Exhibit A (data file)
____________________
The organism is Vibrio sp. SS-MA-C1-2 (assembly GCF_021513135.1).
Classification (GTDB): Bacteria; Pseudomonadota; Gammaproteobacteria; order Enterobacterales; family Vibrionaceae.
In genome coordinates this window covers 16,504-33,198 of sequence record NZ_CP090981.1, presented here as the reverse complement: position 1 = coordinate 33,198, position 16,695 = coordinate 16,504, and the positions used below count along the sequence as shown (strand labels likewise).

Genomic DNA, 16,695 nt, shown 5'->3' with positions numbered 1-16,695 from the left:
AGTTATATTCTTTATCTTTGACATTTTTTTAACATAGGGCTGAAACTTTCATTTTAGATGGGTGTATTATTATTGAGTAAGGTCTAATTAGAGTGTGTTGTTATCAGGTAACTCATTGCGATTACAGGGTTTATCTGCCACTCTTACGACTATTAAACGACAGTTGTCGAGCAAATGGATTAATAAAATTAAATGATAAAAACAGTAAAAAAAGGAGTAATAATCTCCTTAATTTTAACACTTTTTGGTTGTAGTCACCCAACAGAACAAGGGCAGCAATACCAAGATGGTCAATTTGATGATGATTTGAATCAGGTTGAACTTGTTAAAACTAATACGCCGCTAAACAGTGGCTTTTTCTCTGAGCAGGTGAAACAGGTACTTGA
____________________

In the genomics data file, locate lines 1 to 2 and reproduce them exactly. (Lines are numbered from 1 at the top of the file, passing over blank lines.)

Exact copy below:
The organism is Vibrio sp. SS-MA-C1-2 (assembly GCF_021513135.1).
Classification (GTDB): Bacteria; Pseudomonadota; Gammaproteobacteria; order Enterobacterales; family Vibrionaceae.